The Ambassador in Spain (Hammond) to the Secretary of State

No. 1215

Sir: In accordance with my telegraphic despatch No. 26 of April 30, 4 P.M., 1929,24 in regard to the possibility of the denouncement of the existing modus vivendi between Spain and the United States, I have the honor to transmit herewith the Spanish text with English translation thereof of a note which I have just received from General Primo de Rivera having to do with Spanish grievances and pointing out unless they are redressed public opinion may make a denouncement of the modus vivendi necessary.

[Page 790]

I am forwarding the above referred to note in haste by today’s pouch and shall discuss it at further length in a subsequent despatch when I receive the Department’s reply to my telegram above referred to.

I have [etc.]

Ogden H. Hammond

The President of the Spanish Council of Ministers (Estella) to the American Ambassador (Hammond)

No. 83

Excellency: The preoccupation which for some time has been felt by the Government of His Majesty with regard to the state of commercial relations between Spain and the United States is a fact which undoubtedly has not escaped Your Excellency. The obstacles to Spanish export trade arising from provisions, some of a customs nature and others which, without being specified, have restricted our imports into the United States, have been repeatedly pointed out to the Washington Government by His Majesty’s Ambassador without, unfortunately, the action of Senor Padilla having produced the results that might legitimately have been expected; and, at one time grapes, at others garlic, onions, almonds, dried fruits, canned peppers, revolvers and recently cork products have been subjected to treatment other than that which in the opinion of His Majesty’s Government they deserve.

It is not necessary to recall at this time the antecedents and circumstances of the legal status of customs relations between the two countries. The most-favored-nation regime is the basis thereof, and the fact of the embargo formerly existing in North America against the importation of Argentine grapes having been raised, without similar treatment being accorded to grapes of Spanish origin notwithstanding reasons of an alleged sanitary nature therefor, shows that the favorable attitude which the Spanish authorities have always shown does not meet with equitable requital on the other side of the Atlantic.

The situation indicated would be, therefore, considerably aggravated should information coming from the United States be confirmed concerning the proposed customs tariff revision, a matter of great importance and one directed toward the increase of duties in classifications which principally interest Spain—a purpose which, should it be confirmed, would increase the notable difference of the trade balance in the exchange of products between the two countries which, in 1927, was 254 million pesetas, gold, in favor of the United States.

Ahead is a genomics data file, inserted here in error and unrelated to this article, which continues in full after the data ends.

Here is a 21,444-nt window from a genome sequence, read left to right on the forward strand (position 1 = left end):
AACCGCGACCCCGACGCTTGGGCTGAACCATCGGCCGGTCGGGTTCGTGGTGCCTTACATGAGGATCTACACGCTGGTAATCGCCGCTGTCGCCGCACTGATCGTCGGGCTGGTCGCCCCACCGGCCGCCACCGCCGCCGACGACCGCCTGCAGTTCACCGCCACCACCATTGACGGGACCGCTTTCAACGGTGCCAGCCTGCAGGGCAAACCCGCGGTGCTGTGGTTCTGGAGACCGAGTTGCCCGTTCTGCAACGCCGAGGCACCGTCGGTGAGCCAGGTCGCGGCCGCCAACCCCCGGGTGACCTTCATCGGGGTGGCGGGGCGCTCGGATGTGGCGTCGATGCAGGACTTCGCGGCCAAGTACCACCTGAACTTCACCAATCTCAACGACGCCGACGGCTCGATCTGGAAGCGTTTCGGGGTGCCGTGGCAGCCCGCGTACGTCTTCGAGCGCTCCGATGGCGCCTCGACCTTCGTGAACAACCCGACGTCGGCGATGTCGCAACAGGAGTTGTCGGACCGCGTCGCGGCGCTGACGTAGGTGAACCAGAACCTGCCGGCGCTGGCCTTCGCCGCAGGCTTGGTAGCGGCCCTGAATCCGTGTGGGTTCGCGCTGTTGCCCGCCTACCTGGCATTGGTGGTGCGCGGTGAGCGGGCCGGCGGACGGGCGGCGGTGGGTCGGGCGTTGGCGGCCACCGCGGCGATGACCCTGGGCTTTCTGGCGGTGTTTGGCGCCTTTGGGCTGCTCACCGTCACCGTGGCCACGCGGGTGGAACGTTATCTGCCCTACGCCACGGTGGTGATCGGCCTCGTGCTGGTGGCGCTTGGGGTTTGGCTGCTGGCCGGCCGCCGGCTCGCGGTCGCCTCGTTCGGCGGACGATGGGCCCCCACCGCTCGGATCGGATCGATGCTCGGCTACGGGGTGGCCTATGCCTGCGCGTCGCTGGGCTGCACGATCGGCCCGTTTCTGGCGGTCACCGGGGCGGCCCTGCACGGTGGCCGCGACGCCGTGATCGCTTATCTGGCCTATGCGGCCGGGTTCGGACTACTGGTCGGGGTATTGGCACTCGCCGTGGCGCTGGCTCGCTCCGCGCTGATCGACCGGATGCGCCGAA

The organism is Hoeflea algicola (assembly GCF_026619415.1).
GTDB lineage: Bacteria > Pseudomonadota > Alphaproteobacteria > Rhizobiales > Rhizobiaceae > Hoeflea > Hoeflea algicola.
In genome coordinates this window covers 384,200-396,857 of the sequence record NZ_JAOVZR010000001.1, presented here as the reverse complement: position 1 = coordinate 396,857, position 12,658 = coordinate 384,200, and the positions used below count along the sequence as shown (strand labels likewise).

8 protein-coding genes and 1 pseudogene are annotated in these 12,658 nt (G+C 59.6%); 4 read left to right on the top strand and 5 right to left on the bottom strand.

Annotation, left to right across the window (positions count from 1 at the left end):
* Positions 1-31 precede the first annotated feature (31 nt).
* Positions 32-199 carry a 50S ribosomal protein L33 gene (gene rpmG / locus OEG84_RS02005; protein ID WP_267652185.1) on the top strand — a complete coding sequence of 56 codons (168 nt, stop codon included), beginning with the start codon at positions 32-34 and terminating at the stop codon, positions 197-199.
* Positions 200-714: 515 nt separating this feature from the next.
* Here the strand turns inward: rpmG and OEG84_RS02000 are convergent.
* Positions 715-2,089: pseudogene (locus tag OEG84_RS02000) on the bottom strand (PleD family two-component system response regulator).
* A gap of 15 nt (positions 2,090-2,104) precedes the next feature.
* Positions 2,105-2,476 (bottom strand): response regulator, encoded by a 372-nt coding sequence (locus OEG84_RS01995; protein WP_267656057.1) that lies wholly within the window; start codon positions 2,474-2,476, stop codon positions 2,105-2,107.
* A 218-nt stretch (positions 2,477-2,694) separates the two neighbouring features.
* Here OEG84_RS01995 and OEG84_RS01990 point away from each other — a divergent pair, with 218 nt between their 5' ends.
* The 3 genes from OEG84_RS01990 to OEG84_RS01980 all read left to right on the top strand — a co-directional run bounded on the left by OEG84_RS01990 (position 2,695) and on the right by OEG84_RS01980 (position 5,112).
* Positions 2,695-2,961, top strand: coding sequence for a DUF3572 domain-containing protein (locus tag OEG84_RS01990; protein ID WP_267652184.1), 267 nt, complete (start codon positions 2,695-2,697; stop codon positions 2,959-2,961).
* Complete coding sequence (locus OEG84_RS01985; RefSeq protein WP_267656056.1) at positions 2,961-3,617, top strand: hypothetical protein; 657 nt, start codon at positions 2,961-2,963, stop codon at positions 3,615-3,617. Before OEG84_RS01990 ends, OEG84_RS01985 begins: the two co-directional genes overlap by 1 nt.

The export value of Spanish products to North America in the matter of cork manufactures shows an extraordinary difference as compared with other products, being 84,600,000 pesetas; followed by almonds, 16,000,000; olives, 15,500,000; olive oil in large containers, [Page 791] 12,000,000; chamois skins, 10,600,000; sheet cork, 10,400,000; besides copper ore, goat skins, mercury, rags, onions, filberts, peppers, olive oil in small containers, and canned vegetables and fish in smaller quantities although they exceed a million pesetas in value.

Your Excellency will understand the great importance that the Government of His Majesty must ascribe to an increase of duties and the application of hindrances (I refer to the impost on cork stoppers) to an article which is of such signal importance in the list of Spanish exports to the United States, namely cork manufactures—a product genuinely Spanish, the manufacture of which in Spain has so legitimate a right to protection. The interest felt in the United States in the moving picture industry which, according to the recent note of Your Excellency,26 the Washington Government considers for the sole reason of its important development and progress in the country, should be regarded with consideration by other nations, cannot fundamentally be compared with the cork industry derived as it is from a national product of Spain.

The desire of His Majesty’s Government is ever to follow, unswervingly, in its relations with the United States, the policy of cordial friendship and approximation between the two nations. No action whatsoever taken by the Government over which I preside could be considered as a contradiction to this purpose. We want to continue in that purpose, but precisely for that reason I must recommend to Your Excellency that the attention of your Government be called to the problem as stated; since, in view of a trade balance so unfavorable for Spain, as I have just pointed out, and aggravated by the series of restrictive measures and impediments to which I have also alluded, it would be so difficult for His Majesty’s Government to fail to take into consideration the importunities it is receiving not only from specially interested quarters but from Spanish public opinion in general, that it would find itself obliged to proceed to the denouncement of the existing modus vivendi.

I avail myself [etc.]

Marqués de Estella
  1. Not printed.
  2. See telegram No. 86, March 28, 1929, to the Chargé in France, last paragraph, vol. ii, p. 1006.